ctv logo

The new book from the Canadian Institute of Chartered Accountants titled A Canadian’s Guide to Money-Smart Living, authored by personal finance expert, Kelley Keehn, is designed to make people feel good about their money. 
 
Here’s an excerpt about the emotional barriers to financial health:
 
Banish Negative Thoughts
 
When it comes to managing your money (or lack thereof) in your family, the top excuses for putting things off can be a host of uncomfortable emotions. Defining what you are feeling is a great first step in order to tame the “enemy” and move forward. Think about the following emotions in the context of your own financial situation.
 
Shame
 
A period of hard times because of unemployment or divorce, poverty in one’s childhood and other factors can make a person ashamed of their financial health. Just remember you deserve the best possible life despite these setbacks.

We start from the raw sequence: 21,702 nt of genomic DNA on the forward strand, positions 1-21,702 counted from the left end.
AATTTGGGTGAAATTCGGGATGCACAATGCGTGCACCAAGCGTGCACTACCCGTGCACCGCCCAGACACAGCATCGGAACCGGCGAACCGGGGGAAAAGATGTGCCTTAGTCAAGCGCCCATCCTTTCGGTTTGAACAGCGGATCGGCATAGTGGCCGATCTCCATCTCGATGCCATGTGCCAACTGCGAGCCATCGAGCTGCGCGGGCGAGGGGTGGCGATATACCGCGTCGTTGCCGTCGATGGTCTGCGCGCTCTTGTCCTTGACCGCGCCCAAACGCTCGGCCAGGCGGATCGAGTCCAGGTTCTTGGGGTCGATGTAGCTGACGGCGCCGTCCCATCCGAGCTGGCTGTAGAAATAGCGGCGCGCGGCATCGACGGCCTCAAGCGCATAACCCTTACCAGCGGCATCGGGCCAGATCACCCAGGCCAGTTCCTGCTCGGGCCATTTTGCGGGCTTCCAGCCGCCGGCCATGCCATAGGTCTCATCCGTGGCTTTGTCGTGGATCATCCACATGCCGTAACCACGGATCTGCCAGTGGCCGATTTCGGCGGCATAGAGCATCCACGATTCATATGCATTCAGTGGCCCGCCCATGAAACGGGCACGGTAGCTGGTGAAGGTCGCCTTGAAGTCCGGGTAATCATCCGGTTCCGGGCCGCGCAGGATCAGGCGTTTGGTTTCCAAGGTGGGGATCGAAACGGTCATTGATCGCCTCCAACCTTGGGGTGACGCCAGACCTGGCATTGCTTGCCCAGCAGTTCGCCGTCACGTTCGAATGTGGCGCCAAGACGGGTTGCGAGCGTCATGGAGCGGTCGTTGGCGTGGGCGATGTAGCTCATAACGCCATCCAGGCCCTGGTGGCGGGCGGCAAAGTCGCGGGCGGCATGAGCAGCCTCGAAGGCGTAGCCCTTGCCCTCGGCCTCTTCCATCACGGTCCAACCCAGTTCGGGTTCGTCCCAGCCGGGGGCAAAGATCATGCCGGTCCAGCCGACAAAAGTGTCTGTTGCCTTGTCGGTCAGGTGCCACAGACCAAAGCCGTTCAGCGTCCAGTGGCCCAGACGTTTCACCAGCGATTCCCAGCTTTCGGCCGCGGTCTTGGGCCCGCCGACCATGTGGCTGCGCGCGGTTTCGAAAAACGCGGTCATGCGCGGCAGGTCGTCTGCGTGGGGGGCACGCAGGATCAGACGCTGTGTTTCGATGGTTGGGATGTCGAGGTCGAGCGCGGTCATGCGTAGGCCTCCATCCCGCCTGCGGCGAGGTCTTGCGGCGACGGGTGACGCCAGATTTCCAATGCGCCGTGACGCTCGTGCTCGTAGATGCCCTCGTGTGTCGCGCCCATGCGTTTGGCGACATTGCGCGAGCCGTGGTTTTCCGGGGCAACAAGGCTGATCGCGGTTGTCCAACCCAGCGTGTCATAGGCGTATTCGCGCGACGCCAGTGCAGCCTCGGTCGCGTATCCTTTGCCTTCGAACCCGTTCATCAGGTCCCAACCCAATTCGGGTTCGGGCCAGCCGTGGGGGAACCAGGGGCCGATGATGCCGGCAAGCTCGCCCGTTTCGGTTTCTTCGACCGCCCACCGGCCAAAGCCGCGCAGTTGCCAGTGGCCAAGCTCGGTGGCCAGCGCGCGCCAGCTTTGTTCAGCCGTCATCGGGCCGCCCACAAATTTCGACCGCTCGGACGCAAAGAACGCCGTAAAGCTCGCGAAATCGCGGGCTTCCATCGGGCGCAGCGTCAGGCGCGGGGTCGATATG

Guilt
 
Have you ever made a purchase that you felt terrible about later or even hidden from your family? Did you and your spouse take a vacation that wasn’t enjoyable because you couldn’t stop worrying about how you were going to pay for it? If you feel guilty about your spending, it’s probably because you bought a “want” item and not a “need” item. When you knowingly set money aside and save up for these products and services, not only does the guilt disappear, your level of enjoyment and satisfaction dramatically increases as well.
 
Embarrassment
 
Not everyone feels bad about their financial circumstances, but they probably feel they should know and do more. In an area as vast as your financial life, even the brightest professionals don’t know everything about accounting, investing, budgeting and more. They’re not embarrassed, so why should you be?
 
A Guide to Money-Smart Living is available in e-book and hard copy formats and can be accessed by visiting www.castore.ca/moneysmartliving


     
©Canadian Institute of Chartered Accountants 2013

Monday, January 07, 2013

Consumer

When to Buy What